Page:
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Pakistani Christian families flee homes after extremist threats

Violence continued even after a social media post, which allegedly offended Muslims, was withdrawn

UCA News reporter, Lahore

UCA News reporter, Lahore

Published: December 29, 2020 03:42 AM GMT

Updated: December 29, 2020 03:53 AM GMT

Pakistani Christian families flee homes after extremist threats

Pakistani Catholics attend a prayer service on Christmas Day at Sacred Heart Cathedral in Lahore. (Photo: AFP)

Hundreds of Pakistani Christian families fled a Lahore neighborhood ahead of Christmas after a mob of Muslims threatened to set fire to their homes, an international Christian group has reported.

The mob threatened the Christians in Charar after a local pastor posted a faith-based message on social media angering Muslims, reported Washington-based International Christian Concern (ICC).

"Pastor Raja Waris published a faith-based post on Facebook on Dec. 22 which Muslims claim hurt their religious sentiments," Saleem Khokhar, a displaced Christian from Charar, told the group.

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"The pastor apologized for the post, and the issue was resolved the next day." 

No blasphemy charges have been filed against Pastor Waris, according to ICC's Dec. 27 press release. However, the pastor and his family have gone into hiding after local extremists threatened them.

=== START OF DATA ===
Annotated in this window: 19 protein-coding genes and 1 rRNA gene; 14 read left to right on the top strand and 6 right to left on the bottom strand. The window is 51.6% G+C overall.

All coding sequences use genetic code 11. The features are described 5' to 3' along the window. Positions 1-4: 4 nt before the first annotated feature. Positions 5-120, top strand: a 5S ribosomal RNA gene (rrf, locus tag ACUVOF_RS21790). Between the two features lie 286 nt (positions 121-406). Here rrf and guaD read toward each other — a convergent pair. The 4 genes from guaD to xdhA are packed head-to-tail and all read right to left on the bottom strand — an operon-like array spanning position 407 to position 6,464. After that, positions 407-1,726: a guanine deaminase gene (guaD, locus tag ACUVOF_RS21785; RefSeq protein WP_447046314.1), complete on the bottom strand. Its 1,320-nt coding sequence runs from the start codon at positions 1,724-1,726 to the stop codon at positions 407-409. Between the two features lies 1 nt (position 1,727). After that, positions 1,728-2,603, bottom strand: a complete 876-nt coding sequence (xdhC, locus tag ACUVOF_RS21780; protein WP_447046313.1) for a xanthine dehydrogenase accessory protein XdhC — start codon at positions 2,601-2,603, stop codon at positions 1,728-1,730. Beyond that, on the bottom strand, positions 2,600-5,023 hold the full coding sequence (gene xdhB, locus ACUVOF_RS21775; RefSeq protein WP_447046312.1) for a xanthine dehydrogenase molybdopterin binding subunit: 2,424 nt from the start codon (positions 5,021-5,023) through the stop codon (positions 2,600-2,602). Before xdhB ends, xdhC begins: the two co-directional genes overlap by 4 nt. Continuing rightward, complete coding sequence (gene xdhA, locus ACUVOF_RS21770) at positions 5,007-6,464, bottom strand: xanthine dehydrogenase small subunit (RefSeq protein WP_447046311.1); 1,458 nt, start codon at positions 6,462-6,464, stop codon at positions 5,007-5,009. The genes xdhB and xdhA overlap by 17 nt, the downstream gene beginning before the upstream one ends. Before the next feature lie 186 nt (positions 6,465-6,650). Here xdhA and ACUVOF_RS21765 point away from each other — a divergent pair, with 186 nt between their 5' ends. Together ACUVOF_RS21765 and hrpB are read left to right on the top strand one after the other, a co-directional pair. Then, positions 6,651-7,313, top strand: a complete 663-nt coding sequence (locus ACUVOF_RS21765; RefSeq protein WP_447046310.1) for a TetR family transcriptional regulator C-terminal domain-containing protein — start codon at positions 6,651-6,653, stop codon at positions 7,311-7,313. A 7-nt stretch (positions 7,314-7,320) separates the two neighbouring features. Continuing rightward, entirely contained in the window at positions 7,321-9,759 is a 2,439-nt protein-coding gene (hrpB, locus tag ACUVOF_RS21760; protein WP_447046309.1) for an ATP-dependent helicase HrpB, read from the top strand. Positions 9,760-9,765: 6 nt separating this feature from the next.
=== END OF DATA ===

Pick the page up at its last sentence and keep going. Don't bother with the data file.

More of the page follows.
Local Christians said that although the pastor withdrew the post, Muslims continued to protest, and some have demanded that Pastor Waris be beheaded.

"The situation turned dangerous when someone found out the Muslims were planning to set fire to the houses of Christians," Khokhar told ICC. "This forced Christians to flee the neighborhood."

The administration deployed police but violent protests continued, forcing many Christians to seek shelter with friends and relatives.

"This is supposed to be a time of joy and celebration," Khokhar told ICC. "But we are out of our homes and begging our relatives and friends to protect and feed us."

Muslims frequently use Pakistan's notorious blasphemy laws because of religious hatred and even to settle personal scores. Blaspheming against Islam warrants the death penalty under existing law.

Between 1986 and 2007, Pakistani authorities charged 647 people with blasphemy offenses, published records show.

More than 50 percent of those charged with blasphemy were non-Muslims, who form less than 3 percent of Pakistan's 210 million people.

No judicial execution for blasphemy has ever occurred in Pakistan, but some 20 people charged with blasphemy were murdered.

Currently, 24 Christians are imprisoned on blasphemy charges and face 21 different cases at various stages, the ICC release said.

William Stark, ICC regional manager, called on the Pakistani authorities to protect Christian homes in Charar.

"No one should be forced to flee their home because of a social media post. Pakistan's blasphemy laws must not be misused to justify mob violence," he said.

"Too often, these laws have been a tool in the hands of extremists seeking to stir up religiously motivated violence against minority communities." 

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